“We have recruited the top engineer of the housing channel back to lead the technical team,” SIG China employees wrote in an internal memo.

But the relationship between Mr. Zhang and SIG China was complicated, records show.

He described himself as 99Fang’s founder but owned few shares, the documents say.

In 2011, Tim Gong, an SIG China managing director, vented about Mr. Zhang amid an apparent dispute over shares. “Kuxun and 99Fang were both NOT founded by him,” Mr. Gong wrote to a colleague. The full context is not clear, but he ends the message by seeming to suggest parting ways with Mr. Zhang: “We shall let him go.”

By 2012, real estate no longer excited Mr. Zhang. After studying the life of Apple founder Steve Jobs, he said in an email to SIG China, he realized that he needed a career change. Social media opportunities were sprouting up as people bought cellphones. He suggested that 99Fang’s search technology needed a different purpose.

The degree to which Susquehanna steered Mr. Zhang’s career over the course of years has never been part of the ByteDance story. In a Chinese-language blog post, Joan Wang, an SIG employee, has written about meeting Mr. Zhang at a coffee shop to discuss what would become ByteDance. He mapped it out on a napkin, she wrote.

Internally, in an investment memo, she wrote that Mr. Zhang sought Susquehanna’s “understanding and permission” to leave 99Fang and create a new company.

Pivots in focus are common in venture investing. Less common is a change as dramatic as shifting from real estate to social media. The most successful start-ups — Facebook, WhatsApp, Alibaba — evolved in scope but not drastically in purpose.

By March 2012, court documents show, the nascent project had a new name: Xiangping, which roughly translates to “share comments.”

Mr. Zhang created a prototype app, Pretty Babes, that users seemed to enjoy, the memo read. Fragments of Xiangping’s early existence survive in archived form on the internet.

In the investment memo, Ms. Wang wrote that by selecting content for users, Xiangping could engineer virality and increase “stickiness.” Rather than have users search for what they wanted, in other words, the new company would select it for them.

“Social network technology will be used to track user behavior, predict user interest, and build relevancy and recommendation engine,” the memo reads.

ByteDance’s technology has evolved, but TikTok still delivers videos that users want to see and share. That curation is at the heart of the effort to ban TikTok. Some lawmakers fear having such a powerful algorithm in the hands of a company with Chinese ownership.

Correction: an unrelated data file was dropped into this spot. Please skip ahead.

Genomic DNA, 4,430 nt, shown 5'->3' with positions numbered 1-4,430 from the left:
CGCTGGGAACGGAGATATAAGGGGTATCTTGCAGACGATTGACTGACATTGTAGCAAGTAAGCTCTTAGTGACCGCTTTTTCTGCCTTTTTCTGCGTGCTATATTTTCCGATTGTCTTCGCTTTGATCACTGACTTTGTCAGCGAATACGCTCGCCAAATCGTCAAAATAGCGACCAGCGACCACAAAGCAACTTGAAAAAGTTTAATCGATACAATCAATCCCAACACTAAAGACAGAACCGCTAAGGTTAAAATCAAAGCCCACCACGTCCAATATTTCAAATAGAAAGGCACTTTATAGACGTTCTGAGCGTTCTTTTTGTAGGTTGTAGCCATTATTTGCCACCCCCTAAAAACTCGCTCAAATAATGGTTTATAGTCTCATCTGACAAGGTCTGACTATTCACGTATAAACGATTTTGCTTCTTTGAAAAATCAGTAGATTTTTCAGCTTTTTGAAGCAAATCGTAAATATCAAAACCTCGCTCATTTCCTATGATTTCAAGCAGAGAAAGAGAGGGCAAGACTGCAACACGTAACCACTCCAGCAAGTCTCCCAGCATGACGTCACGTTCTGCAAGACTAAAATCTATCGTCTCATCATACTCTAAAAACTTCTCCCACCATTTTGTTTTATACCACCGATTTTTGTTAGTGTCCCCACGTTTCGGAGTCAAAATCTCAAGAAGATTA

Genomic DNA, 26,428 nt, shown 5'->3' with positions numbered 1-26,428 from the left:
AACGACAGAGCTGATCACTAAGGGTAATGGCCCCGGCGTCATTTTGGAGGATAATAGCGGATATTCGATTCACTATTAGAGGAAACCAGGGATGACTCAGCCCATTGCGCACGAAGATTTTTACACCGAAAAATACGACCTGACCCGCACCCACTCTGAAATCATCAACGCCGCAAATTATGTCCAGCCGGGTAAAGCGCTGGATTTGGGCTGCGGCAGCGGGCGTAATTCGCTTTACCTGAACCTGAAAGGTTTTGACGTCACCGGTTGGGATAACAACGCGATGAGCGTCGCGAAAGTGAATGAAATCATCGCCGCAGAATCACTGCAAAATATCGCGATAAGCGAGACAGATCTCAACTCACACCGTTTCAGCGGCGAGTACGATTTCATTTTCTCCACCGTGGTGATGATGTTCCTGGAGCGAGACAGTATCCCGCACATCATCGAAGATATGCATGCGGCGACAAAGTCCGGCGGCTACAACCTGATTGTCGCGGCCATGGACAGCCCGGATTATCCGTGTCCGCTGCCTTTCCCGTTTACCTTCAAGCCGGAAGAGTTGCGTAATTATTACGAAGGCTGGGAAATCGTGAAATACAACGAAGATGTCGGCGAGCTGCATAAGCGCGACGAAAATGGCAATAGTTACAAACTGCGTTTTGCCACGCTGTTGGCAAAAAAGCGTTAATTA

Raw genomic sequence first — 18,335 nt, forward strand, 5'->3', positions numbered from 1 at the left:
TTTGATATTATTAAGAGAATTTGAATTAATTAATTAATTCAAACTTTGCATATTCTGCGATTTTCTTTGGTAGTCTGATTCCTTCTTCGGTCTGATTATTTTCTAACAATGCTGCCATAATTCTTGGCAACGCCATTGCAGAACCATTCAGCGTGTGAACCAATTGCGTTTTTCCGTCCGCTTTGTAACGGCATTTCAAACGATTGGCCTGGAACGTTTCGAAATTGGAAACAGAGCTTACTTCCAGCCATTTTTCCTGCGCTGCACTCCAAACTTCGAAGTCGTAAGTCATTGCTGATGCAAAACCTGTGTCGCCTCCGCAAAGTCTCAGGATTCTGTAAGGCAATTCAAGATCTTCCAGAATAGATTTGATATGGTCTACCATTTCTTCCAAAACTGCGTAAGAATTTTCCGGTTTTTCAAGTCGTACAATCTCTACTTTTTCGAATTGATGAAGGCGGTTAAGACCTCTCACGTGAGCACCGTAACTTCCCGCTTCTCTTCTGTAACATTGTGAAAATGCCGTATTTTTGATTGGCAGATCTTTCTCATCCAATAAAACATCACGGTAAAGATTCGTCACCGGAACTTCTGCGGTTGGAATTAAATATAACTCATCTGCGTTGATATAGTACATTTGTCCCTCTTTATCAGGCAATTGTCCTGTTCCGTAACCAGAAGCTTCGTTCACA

In 2012, SIG China valued the start-up at about $9 million and invested a little over $2 million. Its lawyers said in court documents that it had since “contributed hundreds of millions in further investments.”

From there, the company’s story is well known. It rebranded itself as ByteDance and bought the lip sync app Musical.ly, which it used as the foundation for TikTok. By 2018, ByteDance had become one of the world’s most valuable private technology companies.

Susquehanna’s bet on an unproven founder is not rare. What’s unique about ByteDance is that it paid off so well.

“Part of it is they saw something,” said Steven Kaplan, who researches private equity and venture capital at the University of Chicago Booth School of Business. “Part of it is they got lucky.”

The Pennsylvania court case may ultimately go before a jury, but no trial date has been set.

The House passed a bill in March that could force the sale of TikTok, and a Senate vote could come as soon as next week.

In addition to his campaign donations, Mr. Yass has funded a major advocacy drive through the libertarian Club for Growth to prevent the banning of TikTok. That has shown mixed results so far, as many House members backed by the group voted for a ban.

As with many pieces of legislation, former President Donald J. Trump is a wild card in the bill’s passage. As president, he tried to force a sale of TikTok. But he has since reversed his stance. He has also acknowledged meeting briefly with Mr. Yass but said that they never discussed TikTok.

Liu Yi contributed reporting, and Kitty Bennett contributed research.

Share this article
Shareable URL
Prev Post
Next Post
Leave a Reply

Your email address will not be published. Required fields are marked *

Read next
Jamie Dimon sees America at a ‘Pivotal Moment’ Jamie Dimon’s annual letter to JPMorgan Chase shareholders has…
The telecommunications giant AT&T announced on Saturday that it had reset the passcodes of 7.6 million…
So when The Springfield News-Leader, a newspaper that serves Springfield, Mo., reported that Trader Joe’s…